Volume 2, Issue 2
Spring 2006
Women in Nonviolence
Accross the Map: Women in Nonviolence
Tal Palter-Palman, Laura Tolkoff, Nathan Maton, and Carrie Brode
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Aung San Suu Kyi

Arundhati Roy

Rachel Corrie

Wangari Maathai

Vadana Shiva

Coretta Scott King

Mothers of the Disappeared
Many outspoken citizens who resisted the dictatorship during the brutal 1976 military coup disappeared at the hands of the army. Since April 1977 mothers, grandmothers, wives, daughters, and sisters walked every week in a slow-moving circle around a central plaza while carrying pictures of their disappeared and demanding an investigation. Although the women faced harsh political repression, they continued to pressure their government. The Mothers of the Plaza inspired other mothers in El Salvador and Guatemala and helped initiate democracy in Argentina in 1993.

Aung San Suu Kyi (1945- )

Suu Kyi was a leading force behind the free elections in Burma in May 1990. She played a pivotal role in forming the National League for Democracy, which employed techniques of nonviolence and civil disobedience to stop the military party from manipulating the elections.

Rosenstrasse Prison Demonstration

In February 1943, the Gestapo arrested the remaining Jews, mostly men who were married to Aryan women in Germany. For the first time while under Nazi control, thousands of women congregated in front of the Rosenstrasse detention center demanding the release of their husbands. In a few days, the men were released. The Gestapo soldiers were dissuaded by the courage of the nonviolent protestors. The demonstration of people power against the Nazis shows the potential for nonviolent persuasion.

  Sophie Scholl (1925-1943)
In 1942, Scholl joined her brother’s political group, The White Rose, which was disgusted at Hitler and the Third Reich. The group distributed “Leaflets of the White Rose,” criticizing Germans who sat idly during the third Reich, and suggesting “passive resistance” as the best way to encourage the downfall of the government. Scholl, her brother, and friend were arrested and executed for their outright dissent.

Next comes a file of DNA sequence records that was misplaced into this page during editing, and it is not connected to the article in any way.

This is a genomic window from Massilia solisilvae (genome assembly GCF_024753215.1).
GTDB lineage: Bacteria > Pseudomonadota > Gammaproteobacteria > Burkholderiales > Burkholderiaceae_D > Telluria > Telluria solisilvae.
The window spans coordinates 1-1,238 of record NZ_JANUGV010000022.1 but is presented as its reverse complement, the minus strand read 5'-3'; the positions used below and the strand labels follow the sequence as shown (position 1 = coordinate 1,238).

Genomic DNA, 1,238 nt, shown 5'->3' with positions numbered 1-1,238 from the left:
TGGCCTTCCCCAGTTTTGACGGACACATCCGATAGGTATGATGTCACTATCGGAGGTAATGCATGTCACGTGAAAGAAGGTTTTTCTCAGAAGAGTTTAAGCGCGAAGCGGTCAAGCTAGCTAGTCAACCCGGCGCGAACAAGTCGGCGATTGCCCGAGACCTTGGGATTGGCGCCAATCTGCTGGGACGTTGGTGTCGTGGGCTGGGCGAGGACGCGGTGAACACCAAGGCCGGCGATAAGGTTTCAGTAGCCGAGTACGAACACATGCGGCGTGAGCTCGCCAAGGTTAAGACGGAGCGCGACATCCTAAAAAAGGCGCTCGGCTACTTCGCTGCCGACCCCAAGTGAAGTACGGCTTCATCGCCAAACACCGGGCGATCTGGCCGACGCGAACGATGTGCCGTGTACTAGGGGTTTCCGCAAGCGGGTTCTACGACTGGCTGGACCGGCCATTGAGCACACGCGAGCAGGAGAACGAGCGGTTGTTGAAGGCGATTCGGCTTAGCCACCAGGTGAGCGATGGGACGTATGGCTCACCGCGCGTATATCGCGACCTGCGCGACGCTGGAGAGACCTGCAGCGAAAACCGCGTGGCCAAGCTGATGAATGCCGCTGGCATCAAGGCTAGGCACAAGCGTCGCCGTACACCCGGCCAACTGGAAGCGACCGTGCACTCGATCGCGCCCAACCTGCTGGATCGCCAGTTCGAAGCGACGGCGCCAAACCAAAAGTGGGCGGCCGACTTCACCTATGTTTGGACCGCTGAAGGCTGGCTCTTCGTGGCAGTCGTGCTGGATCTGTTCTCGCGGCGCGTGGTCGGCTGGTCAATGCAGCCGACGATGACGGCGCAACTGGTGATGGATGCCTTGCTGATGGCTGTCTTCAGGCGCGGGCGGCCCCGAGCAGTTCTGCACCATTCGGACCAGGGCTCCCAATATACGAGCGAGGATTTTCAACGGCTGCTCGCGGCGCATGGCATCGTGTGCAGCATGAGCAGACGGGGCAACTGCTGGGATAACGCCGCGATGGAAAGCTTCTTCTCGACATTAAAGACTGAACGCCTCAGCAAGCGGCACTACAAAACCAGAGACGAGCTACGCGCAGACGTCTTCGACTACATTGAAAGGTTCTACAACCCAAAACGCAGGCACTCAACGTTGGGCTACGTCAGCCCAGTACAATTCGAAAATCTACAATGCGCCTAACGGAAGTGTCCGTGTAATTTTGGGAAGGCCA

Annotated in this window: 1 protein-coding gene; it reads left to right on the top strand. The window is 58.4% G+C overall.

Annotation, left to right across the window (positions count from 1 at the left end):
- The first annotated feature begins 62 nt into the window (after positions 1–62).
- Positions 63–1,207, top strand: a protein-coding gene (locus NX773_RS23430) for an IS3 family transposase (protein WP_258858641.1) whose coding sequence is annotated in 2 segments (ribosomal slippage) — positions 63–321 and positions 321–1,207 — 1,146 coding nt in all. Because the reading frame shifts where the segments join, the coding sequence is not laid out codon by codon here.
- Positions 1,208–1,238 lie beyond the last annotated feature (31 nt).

Rigoberta Menchu (1959- )
Born in Guatemala, Rigoberta Menchu is a member of the Quiche branch of the Mayan culture. Menchu became involved in the church and liberation theology, but as tensions grew in the country Menchu, her family, and her village were threatened, oppressed, and tortured by the military. She has since dedicated her life to working for indigenous rights and ethno-cultural reconciliation in a time and country when many died for speaking out. For her efforts she has received a Nobel Peace Prize.


Arundhati Roy (1961- )
First acknowledged internationally as a writer, Roy is actively gaining respect as an activist. Her campaign supports the Indian poor and provides a voice towards progressive social change. She is the first woman to win the Booker Prize for her novel The God of Small Things and the Sidney Peace Prize (2004) for her nonviolent activism. Dr. Vandana Shiva (1925- ) [On this issue’s cover] Shiva wears many hats as a physicist, ecologist, activist, editor, and author. She established Navdanya, the movement for biodiversity conservation and farmers’ rights. She has once said, “We have managed to make the celebration of diversity our mode of resistance.”


Machsom (Checkpoint) Watch
Machsom Watch is a womens’ organization founded in 2001 in response to repeated violations of Palestinian human rights at Israeli army checkpoints. The goals of the group are manifold: first, they seek to monitor the behavior of soldiers at checkpoints; second, to ensure that the human and civil rights of Palestinians are protected; and thirdly to record and report the results of their observations both to officials and the public. Currently, Machsom Watch boasts four hundred female activists who issue reports from two hundred Israeli checkpoints twice daily.

Women in Black
Now a worldwide movement with its beginnings in Israel, Women in Black is dedicated to nonviolent conflict resolution. It is estimated that there are about 10,000 members from all parts of the world dedicated to varying nonviolent practices that challenge the destructiveness of violence, whether direct or indirect.